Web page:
Since fats are solvents which carry toxins through the body (one of the reasons a fatty diet might be implicated in some types of cancer) as well as vitamins, they may still act as transporters even if they are not being absorbed, Jacobson speculates.
A spokesman for Proctor & Gamble in Britain says that “my company is aware of these problems and has addressed them”, and that “the product has been very extensively tested”.
Most potential fat substitutes have come from obesity-obsessed America. Exceptions include the starchy maltodextrins from the British Natural Starch Company, an offshoot of Unilever, and a potato starch compound from Holland called Piselli SA2.
Olestra is unique in that it is the only one which is not metabolized, says Dr Simon Holmes, director of the Leatherhead Food Research Association, which has produced an extensive study of the literature on fat substitutes (Pounds 80 to non-members, Pounds 60 to members).
The report divides them into three categories: “The main substitutes”, which include Olestra, Simplesse and the early starchy, sugary substitutes such as maltodextrins, polydextrose and polyglycerol ester, which have been used in low-fat spreads and slimmers’ ice-creams in Britain and America; “Newer candidates”, still largely on the drawing-board, such as NutriFat and Olestrin, both from the newly-formed Reach company in America, and a blend of carbohydrates and proteins; and “Other proposed fat substitutes”, which include the waxy jojoba oil used in hair and skin preparations, and an intriguing-sounding product called N-Flate which, according to Holmes, is composed of starchy mixers including guar gum. Guar gum and locust bean gum were used in slimming pills which were banned in Britain last year because they were supposed to swell in the gut to dull the appetite but could cause potentially lethal obstructions. It was claimed that they “soaked up calories” one of countless promises believed by people desperate to lose weight at any cost.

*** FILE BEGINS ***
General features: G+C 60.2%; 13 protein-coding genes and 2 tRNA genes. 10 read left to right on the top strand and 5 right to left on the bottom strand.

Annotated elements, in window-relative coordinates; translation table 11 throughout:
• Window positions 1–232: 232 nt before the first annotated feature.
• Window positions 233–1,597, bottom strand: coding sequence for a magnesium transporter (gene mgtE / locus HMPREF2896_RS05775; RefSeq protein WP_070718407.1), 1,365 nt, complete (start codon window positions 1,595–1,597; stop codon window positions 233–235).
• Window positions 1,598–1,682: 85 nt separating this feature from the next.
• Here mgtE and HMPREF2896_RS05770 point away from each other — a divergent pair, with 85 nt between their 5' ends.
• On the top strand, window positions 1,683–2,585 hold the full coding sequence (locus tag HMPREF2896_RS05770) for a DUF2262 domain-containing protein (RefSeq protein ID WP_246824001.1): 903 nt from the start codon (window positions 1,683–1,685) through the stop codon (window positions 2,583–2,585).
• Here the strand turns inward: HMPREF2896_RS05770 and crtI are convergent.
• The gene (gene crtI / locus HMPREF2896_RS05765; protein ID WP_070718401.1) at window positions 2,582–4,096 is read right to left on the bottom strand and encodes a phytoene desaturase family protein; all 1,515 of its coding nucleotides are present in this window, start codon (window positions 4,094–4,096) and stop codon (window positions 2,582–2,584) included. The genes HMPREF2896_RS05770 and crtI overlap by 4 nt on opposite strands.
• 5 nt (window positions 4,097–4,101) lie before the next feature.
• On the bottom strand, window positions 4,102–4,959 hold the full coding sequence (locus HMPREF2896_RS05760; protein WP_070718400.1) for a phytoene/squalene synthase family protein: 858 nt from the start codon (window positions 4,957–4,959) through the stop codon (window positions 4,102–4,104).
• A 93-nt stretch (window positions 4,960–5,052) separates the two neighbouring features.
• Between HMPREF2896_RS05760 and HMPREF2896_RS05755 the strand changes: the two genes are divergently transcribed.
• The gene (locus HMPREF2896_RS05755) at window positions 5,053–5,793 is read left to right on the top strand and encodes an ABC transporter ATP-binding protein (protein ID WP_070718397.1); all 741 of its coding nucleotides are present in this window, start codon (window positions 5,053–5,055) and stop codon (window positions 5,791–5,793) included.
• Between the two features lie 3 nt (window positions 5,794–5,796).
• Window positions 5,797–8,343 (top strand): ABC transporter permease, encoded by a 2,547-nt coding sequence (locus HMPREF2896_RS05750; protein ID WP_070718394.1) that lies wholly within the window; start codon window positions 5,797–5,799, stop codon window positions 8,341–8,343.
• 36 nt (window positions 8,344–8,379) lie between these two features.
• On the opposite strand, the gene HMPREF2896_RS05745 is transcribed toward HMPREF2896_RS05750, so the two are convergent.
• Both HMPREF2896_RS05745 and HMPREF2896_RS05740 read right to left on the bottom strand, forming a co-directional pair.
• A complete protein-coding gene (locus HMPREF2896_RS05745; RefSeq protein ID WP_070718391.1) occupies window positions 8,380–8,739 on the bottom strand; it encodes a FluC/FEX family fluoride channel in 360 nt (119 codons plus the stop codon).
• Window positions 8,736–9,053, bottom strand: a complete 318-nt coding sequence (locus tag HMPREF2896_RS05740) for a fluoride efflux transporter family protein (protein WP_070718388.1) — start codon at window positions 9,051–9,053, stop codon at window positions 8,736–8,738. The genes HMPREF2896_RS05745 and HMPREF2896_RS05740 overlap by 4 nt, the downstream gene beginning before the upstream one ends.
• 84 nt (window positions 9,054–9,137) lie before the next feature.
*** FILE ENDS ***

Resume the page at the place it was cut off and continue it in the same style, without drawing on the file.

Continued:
When, in the l970s, Americans were told that saccharin might cause cancer, angry dieters protested against the FDA’s ban, demanding the right to make their own choice.
There is no doubt that people are dying to get their mouths around fatless fatty treats, whatever the consequences. “I think it will take at least three or four years for Olestra to get through if it does,” Jacobson says. “But other companies have other chemicals already under test. Sooner or later a successful fat substitute will be approved.”
Even sooner might seem too late for some. But if it’s any crumb of consolation, the 1990s have been predicted to become a decade of comfort cooking, “couch potatoes” and more comfortably upholstered figures.